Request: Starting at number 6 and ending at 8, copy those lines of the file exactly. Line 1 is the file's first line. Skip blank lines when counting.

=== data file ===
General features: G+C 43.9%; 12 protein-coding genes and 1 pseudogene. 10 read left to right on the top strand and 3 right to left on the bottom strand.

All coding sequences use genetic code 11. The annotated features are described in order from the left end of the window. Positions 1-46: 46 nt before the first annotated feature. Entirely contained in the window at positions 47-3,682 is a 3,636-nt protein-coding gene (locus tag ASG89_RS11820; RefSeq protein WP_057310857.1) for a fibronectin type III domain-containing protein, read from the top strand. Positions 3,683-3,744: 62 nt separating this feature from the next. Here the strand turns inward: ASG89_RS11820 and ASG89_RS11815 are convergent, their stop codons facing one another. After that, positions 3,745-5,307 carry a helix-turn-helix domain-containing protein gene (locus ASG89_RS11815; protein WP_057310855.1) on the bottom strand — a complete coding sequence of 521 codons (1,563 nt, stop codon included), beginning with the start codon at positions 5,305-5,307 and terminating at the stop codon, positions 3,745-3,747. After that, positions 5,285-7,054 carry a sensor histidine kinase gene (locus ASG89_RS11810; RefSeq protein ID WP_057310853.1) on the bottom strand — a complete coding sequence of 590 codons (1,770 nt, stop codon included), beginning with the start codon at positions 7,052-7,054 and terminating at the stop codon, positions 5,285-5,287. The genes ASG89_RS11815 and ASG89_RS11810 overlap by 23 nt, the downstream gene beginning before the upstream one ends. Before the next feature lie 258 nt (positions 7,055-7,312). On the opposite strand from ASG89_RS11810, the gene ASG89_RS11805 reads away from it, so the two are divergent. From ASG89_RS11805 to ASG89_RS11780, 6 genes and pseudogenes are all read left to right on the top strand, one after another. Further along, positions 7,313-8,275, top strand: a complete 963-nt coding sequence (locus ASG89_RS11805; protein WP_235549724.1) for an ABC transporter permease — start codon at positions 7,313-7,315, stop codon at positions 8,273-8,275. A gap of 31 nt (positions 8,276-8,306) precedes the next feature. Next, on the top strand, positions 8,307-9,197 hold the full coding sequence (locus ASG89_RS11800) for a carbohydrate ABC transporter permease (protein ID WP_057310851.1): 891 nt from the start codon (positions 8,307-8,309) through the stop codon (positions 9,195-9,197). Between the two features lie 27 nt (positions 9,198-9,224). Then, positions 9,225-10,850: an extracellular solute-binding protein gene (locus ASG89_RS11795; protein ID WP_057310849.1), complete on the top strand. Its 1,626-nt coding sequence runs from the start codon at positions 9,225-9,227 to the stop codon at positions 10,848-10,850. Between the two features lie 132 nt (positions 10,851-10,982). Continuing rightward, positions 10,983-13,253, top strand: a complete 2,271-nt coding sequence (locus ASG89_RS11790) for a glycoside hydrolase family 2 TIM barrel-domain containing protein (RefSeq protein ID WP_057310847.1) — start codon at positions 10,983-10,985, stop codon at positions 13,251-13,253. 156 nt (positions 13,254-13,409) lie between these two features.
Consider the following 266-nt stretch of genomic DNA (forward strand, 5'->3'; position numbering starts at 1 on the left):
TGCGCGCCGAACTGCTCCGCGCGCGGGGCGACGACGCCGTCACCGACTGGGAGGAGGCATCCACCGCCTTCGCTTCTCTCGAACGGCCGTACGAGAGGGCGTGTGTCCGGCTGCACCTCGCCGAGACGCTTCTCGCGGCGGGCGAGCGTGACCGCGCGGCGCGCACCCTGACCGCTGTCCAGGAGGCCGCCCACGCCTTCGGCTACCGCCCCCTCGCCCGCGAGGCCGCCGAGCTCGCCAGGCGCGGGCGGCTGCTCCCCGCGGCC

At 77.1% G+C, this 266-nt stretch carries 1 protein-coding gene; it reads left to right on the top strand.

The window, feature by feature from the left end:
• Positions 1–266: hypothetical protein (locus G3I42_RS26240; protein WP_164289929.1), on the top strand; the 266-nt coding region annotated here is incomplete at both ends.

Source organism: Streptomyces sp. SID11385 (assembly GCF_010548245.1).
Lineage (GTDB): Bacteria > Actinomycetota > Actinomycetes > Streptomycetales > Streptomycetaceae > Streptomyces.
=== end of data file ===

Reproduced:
The window, feature by feature from the left end:
• Positions 1–266: hypothetical protein (locus G3I42_RS26240; protein WP_164289929.1), on the top strand; the 266-nt coding region annotated here is incomplete at both ends.

Source organism: Streptomyces sp. SID11385 (assembly GCF_010548245.1).